Wednesday, 24 July 2013

The recent GPDO amendments – a last look

NOTE: There have been significant changes to the law since this blog post was published, and so the material printed below does not accurately reflect the current position. The Second Schedule to the GPDO has been substantial ovehauled and re-numbered in the 2015 GPDO.

I promised in a previous post to deal with the new PD rights for other operational development granted by the amendment to the GPDO made in May.

The amendment order allows larger extensions of industrial premises than were previously permitted under Part 8 (industrial and warehouse development). The version of Part 8 that applied before 30 May 2013 was inserted in the GPDO in 2010. Class A comprises “the erection, extension or alteration of an industrial building or a warehouse.” Paragraph A.1 set out various dimensional limitations. These included [A.1(d)] any new building having a gross floor space of more than 100 square metres. Prior to April 2010, permitted development was limited to alteration and extension of existing buildings; there were no rights to provide new buildings under Class A. I have mentioned this because the editors of the Encyclopedia of Planning Law and Practice have not yet amended the text of their commentary to reflect this change, one of several instances where the text of the Encyclopedia relating to the GPDO is woefully out of date.

After April 6 2010, under paragraph A.1(e), the gross floorspace of the original building could be extended by up to 25% or 1,000 sq metres whichever was the less, provided the site was not within a National Park, an Area of Outstanding Natural Beauty, a Conservation Area, the Broads or a World Heritage Site (“Article 1(5) land”). If it was in such an area, the size limits were 10% of the floorspace of the original building or 500 sq metres whichever was the less.

The effect of the recent amendments is that, with effect from 30 May 2013, but only for a three-year period ending on 30 May 2016, the figures mentioned above are increased, so that the size limit for a new building is now 200 sq m, provided it is not on “Article 1(5) land” or (a new provision) within a Site of Special Scientific Interest. For extensions, the limits are also doubled to 50% or 1,000 sq metres, whichever is the less, provided the site is not on “Article 1(5) land” or an SSSI. In an SSSI (which is not also “Article 1(5) land”) the absolute limit is still 1,000 sq m, but the percentage limit is reduced to 25%; and, again, the lesser figure applies. In “Article 1(5) land” the limits are 10% or 500 sq m (whichever is the less).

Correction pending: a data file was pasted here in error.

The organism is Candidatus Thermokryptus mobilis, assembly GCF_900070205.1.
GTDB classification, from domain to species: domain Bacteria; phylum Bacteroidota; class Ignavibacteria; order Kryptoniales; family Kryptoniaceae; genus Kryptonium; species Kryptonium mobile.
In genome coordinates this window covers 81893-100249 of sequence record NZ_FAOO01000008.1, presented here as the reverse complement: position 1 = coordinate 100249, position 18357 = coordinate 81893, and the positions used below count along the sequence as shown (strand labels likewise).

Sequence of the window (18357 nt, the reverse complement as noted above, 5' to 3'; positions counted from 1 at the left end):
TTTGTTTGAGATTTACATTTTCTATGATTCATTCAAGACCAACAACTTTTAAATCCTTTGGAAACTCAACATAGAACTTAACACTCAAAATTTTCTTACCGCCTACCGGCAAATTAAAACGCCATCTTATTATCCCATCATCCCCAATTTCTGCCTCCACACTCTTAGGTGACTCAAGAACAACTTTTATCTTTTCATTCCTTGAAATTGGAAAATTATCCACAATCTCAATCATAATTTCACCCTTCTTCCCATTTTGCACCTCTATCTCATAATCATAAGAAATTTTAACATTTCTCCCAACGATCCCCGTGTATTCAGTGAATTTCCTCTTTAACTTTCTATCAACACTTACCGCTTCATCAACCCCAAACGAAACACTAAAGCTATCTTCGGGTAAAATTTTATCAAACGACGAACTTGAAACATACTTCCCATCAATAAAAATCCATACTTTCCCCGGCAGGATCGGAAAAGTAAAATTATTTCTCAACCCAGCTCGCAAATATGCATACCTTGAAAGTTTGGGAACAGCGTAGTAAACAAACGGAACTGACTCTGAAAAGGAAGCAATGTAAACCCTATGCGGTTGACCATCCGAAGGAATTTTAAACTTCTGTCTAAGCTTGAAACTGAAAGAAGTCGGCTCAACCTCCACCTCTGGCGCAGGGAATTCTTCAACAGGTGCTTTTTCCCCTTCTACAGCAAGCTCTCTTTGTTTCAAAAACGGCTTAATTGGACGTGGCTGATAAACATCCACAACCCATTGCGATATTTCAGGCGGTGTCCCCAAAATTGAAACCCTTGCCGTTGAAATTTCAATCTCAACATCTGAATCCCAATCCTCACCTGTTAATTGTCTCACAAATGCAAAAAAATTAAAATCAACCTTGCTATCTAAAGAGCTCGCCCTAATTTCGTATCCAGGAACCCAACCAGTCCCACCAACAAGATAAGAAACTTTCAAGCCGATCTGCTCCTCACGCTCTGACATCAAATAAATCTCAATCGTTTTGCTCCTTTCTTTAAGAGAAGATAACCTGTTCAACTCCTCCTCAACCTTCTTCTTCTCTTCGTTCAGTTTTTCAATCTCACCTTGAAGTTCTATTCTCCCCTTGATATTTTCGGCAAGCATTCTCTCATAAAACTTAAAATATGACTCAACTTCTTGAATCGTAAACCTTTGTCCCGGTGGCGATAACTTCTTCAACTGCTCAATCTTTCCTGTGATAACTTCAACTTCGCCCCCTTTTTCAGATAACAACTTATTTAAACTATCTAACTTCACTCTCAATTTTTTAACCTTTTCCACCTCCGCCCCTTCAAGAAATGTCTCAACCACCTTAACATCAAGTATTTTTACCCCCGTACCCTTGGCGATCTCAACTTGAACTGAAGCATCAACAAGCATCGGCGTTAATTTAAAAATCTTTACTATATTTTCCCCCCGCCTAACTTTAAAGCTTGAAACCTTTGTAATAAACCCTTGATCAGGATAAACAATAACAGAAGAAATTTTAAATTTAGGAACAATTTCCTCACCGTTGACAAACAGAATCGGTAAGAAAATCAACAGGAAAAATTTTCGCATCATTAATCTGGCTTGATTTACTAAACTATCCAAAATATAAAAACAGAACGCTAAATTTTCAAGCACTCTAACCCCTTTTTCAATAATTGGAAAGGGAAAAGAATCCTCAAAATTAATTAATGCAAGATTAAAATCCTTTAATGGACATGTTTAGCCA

In respect of those developments that are larger than the previous limits, there are certain extra conditions (which do not apply to new buildings or extensions that are within the previous limits). The development must be completed before 30 May 2016, and the developer must notify the local planning authority of the completion of the development as soon as reasonably practicable after completion. This notification must be in writing and must include the name of the developer, the address or location of the development, a description of the development, including measurements and calculations (by reference to the new size limits) and the date of completion. Note that no prior notification is involved in this case and no prior approval is required.

Article 9 of the amending order amends Part 24 of Second Schedule the GPDO (developments by electronic communications code operators). The changes remove the need on “Article 1(5) land” for prior approval of the construction, installation or replacement of telegraph poles, cabinets or lines for fixed-line broadband services under Part 24 (paragraph A.3 ) for a 5 year period. Any developments covered by this concession must be completed before 30 May 2018.